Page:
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A Lifestyle Lesson in Smiling

On the surface, smiling usually seems like a good idea. When we turn the sides of our lips to the sky, it’s usually out of delight, joy, gratitude, or some other high-vibing frequency.

But sometimes we smile to appease, please, or to move through a difficult situation without feeling the difficult emotion. This is called reaction formation. Literally, it means we form our reaction based on the social circumstances around us.

The difference between a genuine smile and reaction formation is important – critical to our health and happiness. Reaction formation is taxing to the nervous system in our body, creates confusing stories in our minds, and is ingenuine, inauthentic, and a downright lie in our relationships.

But smiling goes even deeper, and it’s worth understanding a little bit of science to know why.

Our tenth cranial nerve is called the vagus nerve. It governs the autonomic, automatic, unconscious parts of our nervous system and it’s connected to everything in our body. It brings messages from our brain down to our other organs, and it sends information from those organs back up to the brain.

For today’s lifestyle lesson, it’s important to understand that the vagus nerve also serves as a direct superhighway of communication between your heart and your face. How your facial muscles move sends signals that influence the rhythm and pacing of your heartbeat. And how your heart beats influences how we move our facial muscles.

In this way, what we wear on our face is embedded into our heart – the center of our being.

So when we’re genuinely smiling, we’re telling our heart that all is well, life is good, and we are at peace and alignment with the world. When we’re smiling out of reaction formation, we are basically trying to lie and tell our heart that we’re fine even when we’re not.

But our hearts know the difference and will beat accordingly, either creating synchronicity and symphony in our bodies or creating dissonance and despair. Ultimately, this has great influence over how healthy we can be, and reaction formation can literally make us sick.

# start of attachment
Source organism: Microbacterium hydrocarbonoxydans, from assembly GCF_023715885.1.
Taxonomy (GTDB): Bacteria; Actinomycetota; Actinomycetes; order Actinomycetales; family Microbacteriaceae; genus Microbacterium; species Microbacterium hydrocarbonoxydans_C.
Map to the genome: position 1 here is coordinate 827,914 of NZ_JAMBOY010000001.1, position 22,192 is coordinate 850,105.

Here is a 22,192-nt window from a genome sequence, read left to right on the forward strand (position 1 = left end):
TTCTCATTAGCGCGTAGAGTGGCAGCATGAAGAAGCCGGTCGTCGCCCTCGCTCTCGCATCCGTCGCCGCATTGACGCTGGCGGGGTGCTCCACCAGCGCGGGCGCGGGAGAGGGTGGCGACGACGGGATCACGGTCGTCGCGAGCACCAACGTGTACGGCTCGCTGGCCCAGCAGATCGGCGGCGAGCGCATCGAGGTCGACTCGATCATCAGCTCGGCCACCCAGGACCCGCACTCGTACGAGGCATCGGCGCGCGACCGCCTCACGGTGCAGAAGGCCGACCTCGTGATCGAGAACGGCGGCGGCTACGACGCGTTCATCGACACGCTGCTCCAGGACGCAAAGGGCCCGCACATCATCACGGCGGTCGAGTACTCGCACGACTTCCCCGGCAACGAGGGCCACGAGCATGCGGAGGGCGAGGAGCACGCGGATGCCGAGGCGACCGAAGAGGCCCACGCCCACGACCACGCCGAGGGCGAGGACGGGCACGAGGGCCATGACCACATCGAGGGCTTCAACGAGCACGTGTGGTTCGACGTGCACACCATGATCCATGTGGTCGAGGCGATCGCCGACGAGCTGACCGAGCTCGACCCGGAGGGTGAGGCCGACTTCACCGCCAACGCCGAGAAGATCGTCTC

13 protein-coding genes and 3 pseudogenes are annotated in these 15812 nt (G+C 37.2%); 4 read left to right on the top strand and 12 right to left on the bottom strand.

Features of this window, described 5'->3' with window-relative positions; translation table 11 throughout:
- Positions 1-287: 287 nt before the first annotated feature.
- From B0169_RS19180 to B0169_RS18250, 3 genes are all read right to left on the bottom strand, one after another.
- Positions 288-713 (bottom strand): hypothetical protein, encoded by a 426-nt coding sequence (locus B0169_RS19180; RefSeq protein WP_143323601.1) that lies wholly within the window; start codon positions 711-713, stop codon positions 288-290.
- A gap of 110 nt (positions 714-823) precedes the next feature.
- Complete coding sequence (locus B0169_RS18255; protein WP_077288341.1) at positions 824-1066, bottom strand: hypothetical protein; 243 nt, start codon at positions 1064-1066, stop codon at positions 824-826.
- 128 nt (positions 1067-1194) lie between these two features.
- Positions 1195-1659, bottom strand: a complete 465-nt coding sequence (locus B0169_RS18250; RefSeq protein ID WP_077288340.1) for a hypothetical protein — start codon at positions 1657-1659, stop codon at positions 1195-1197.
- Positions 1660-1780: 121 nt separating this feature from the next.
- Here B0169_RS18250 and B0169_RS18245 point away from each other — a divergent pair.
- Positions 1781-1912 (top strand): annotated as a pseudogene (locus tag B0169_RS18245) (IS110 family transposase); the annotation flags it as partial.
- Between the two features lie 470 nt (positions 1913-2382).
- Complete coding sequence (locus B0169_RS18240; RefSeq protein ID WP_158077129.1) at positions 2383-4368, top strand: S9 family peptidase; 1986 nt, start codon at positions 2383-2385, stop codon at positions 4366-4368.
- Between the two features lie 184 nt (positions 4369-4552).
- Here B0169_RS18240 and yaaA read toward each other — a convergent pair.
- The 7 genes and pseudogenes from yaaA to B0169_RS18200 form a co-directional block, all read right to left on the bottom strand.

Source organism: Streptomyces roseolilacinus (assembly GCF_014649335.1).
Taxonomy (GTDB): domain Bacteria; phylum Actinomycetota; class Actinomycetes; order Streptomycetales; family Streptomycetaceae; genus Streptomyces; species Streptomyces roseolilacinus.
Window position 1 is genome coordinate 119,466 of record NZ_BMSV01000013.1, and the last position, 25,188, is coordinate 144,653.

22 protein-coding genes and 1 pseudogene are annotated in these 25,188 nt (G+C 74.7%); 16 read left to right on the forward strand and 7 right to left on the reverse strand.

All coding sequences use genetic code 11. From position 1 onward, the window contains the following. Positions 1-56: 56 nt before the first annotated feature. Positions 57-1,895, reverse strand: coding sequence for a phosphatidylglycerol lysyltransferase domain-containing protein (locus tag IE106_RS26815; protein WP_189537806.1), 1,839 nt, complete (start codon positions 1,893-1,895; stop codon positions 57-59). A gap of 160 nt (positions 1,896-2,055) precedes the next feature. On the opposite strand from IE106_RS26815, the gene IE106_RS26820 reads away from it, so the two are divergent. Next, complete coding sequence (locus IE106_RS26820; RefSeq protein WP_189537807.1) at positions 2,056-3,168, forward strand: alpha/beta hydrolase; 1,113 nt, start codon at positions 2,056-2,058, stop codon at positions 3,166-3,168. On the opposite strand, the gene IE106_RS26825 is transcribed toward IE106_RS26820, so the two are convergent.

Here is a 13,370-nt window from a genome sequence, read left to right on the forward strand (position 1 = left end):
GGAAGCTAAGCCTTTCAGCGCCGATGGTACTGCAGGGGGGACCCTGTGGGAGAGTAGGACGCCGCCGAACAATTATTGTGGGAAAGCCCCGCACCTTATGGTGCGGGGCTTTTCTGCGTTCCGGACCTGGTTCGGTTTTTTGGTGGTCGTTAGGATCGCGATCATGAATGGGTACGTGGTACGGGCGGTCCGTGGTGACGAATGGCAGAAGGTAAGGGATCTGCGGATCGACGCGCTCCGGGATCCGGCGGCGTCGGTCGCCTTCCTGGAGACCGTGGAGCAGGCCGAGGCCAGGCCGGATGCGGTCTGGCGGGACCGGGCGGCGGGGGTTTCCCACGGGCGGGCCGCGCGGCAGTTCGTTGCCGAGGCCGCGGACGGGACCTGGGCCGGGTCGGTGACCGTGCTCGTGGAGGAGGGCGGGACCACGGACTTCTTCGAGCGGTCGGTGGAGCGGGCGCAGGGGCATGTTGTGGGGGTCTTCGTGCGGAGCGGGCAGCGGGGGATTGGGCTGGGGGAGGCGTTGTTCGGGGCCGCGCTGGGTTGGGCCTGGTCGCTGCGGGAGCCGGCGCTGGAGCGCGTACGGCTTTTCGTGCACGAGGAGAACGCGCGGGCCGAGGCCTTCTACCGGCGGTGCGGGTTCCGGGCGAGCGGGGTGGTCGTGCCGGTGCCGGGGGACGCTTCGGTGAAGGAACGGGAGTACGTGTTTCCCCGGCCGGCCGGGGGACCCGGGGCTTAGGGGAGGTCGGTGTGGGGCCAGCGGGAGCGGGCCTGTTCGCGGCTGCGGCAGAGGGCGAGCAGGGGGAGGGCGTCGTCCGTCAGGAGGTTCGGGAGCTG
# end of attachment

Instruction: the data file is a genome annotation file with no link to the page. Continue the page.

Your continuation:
But smiling can make us well.

As you smile more genuinely, you create more coherence in your heart rate, which creates more regularity in your breath rate, which increases your oxygen levels, which feeds your brain better, which makes every single part of your day easier, and that is the circumstance in which health blossoms.

Here are three lifestyle practices to help you stop using reaction formation in your life.

SEE: Notice when you smile when you don’t mean it.

Most of us don’t even realize we use reaction formation, but most of us also use reaction formation on a daily basis.

We smile at our kids to cover up our concern. We smile at our boss so they’ll keep walking by our desk. We smile at the stranger who asks “how are you?” We even smile to ourselves in the mirror to reduce the wrinkles we see.

As you move through your day, notice how many times you smile out of a place of stress, turmoil, or people-pleasing instead of a place of genuine satisfaction, tenderness, or pleasure.

STOP: Choose one safe person or situation where you’ll stop smiling when you don’t mean it.

Unfortunately, the world is full of loops and hoops we need to jump through, and often times this means gritting our teeth through relationships that don’t always serve us (until we evolve to the point we’re ready to remove ourselves from them, of course). This means that if you stop smiling at work, in public, or at your kid’s PTA meeting, people are going to notice, ask questions, and have all kinds of projected reactions that have nothing to do with you.

For this reason, I don’t suggest ceasing reaction formation all at once. Instead, choose one or two people you trust the most and stop using reaction formation with them. You might even tell them you’re doing this so they can support your evolution in this area of your life.

When you notice yourself smiling for the wrong reasons with them, just catch yourself and stop doing it.

START: Begin exploring what makes you genuinely smile.

Is there a comedy you love to watch? Are there people who make you laugh? Do you love gazing at your sleeping child or cat? Do you adore looking out your window at the sunrise?

Notice what makes you genuinely smile, and do more of it.

It’s that simple, but it’s not necessarily easy.

Reprogramming takes time and attention, so you’ll need to be intentional about creating more smiles in your daily life. Because your face is directly connected to your heart, the benefits can be off the charts amazing.

You might notice you have more energy because you’re not wasting so much through reaction formation. You might notice your skin clears up and your body feels lighter. These are all instant benefits of genuinely smiling to nurture your heart.

MAGIC MANTRA: I smile because I’m happy.

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